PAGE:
However, by the time the EGPWS activates, the pilot has probably already lost situational awareness. A method to help with situational awareness is improving the pilot’s ability to see obstructions at night. That’s the technology behind night vision goggles (NVG). They work by detecting and amplifying existing visible light, so there must be at least some light available for them to work. Originally NVG were only for military use, but recently they have been allowed in the air medical industry, and more than half of the EMS helicopters are flying with them.

Another technology that holds promise is enhanced vision systems (EVS) which detects and displays thermal energy not visible to the naked eye. In this arrangement a camera is mounted in the nose and feeds the image to a monitor in the cockpit. Some glass cockpit systems will project the image behind the attitude indicator for better situational awareness. These systems are effective in smog, smoke, duststorms, and other limited visibility situations. Likewise, they can help in brownout and whiteout conditions. The U.S. military uses thermal imaging systems in combination with NVGs.

The air medical industry is expecting the FAA to possibly mandate additional equipment requirements like they did with earlier with commercial aviation. With the different technologies available it will be interesting to see what happens.

Servo transparency

Friday, January 8th, 2010

Pilots who learn to fly in smaller helicopters probably hear very little about servo transparency, yet this phenomenon has caused or played a role in several accidents. When giving flight reviews I have found some helicopter pilots who totally misunderstand why and how it happens. However, the concept is not too difficult to understand.

Because of the higher control forces in larger helicopters, hydraulically boosted servo actuators are used to assist the flight controls. The maximum force that these servo actuators can produce is constant and is a function of hydraulic pressure and servo characteristics. Engineers design the hydraulic system to adequately handle all aerodynamic forces required during approved maneuvers. Even so, with certain aggressive maneuvering it is possible for the aerodynamic forces in the rotor system to exceed the maximum force produced by the servo actuators. At this point, the force required to move the flight controls becomes relatively high and could give an unaware pilot the impression that the controls are jammed. To prevent servo transparency, pilots should avoid abrupt and aggressive maneuvering with combinations of high airspeed, high collective pitch, high gross weight, and high-density altitude.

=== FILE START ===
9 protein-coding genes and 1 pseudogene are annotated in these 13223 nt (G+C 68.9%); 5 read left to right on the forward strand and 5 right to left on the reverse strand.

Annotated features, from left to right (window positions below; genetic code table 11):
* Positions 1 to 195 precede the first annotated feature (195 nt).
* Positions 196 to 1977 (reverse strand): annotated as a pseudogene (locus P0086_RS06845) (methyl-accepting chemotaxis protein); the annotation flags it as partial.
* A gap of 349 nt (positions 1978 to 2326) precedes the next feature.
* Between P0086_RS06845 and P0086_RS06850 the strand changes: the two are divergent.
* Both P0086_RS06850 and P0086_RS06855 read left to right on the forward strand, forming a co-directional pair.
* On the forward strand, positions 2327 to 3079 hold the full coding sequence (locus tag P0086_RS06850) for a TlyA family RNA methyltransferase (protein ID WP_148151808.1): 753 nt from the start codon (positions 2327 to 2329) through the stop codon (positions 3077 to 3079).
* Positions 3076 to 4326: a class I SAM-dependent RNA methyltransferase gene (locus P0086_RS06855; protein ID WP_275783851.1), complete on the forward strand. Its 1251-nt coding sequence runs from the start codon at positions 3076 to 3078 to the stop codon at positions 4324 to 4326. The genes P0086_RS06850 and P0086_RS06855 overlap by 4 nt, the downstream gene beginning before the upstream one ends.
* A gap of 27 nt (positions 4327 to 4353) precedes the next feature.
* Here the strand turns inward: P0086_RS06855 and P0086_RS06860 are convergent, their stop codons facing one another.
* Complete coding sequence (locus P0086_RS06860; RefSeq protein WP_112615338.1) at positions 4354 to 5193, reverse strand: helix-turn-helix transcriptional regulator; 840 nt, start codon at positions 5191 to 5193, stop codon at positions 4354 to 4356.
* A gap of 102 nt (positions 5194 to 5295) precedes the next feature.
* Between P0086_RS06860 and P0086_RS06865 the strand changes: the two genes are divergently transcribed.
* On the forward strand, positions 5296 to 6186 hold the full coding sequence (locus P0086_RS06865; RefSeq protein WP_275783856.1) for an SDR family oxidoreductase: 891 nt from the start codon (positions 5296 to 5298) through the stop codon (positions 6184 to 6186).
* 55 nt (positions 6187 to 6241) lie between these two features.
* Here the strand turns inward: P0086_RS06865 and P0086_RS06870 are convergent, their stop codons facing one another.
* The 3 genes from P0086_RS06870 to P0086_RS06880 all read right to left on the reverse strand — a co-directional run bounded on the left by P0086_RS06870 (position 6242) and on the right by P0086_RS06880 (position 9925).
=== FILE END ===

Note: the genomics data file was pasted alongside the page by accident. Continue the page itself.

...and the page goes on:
The good news is that this phenomenon occurs smoothly, and can be managed properly if the pilot anticipates it during an abrupt or high-G load maneuver. On clockwise-turning main rotor systems the right servo receives the highest load, so servo transparency produces an un-commanded right and aft cyclic movement accompanied by down collective. The pilot should follow (not fight) the control movement and allow the collective pitch to decrease while monitoring rotor rpm, especially at very low collective pitch settings. The objective is to reduce the overall load on the main rotor system. It normally takes about two seconds for the load to ease and hydraulic assistance to be restored. However, be aware that if the pilot is fighting the controls when this happens, the force being applied to the controls could result in an abrupt undesired opposite control movement.

Many of these accidents have happened while aggressively flying the helicopter at low altitudes, leaving very little time to recover. Most important for avoiding this kind of accident is to follow the aircraft limitations published in the helicopter’s flight manual.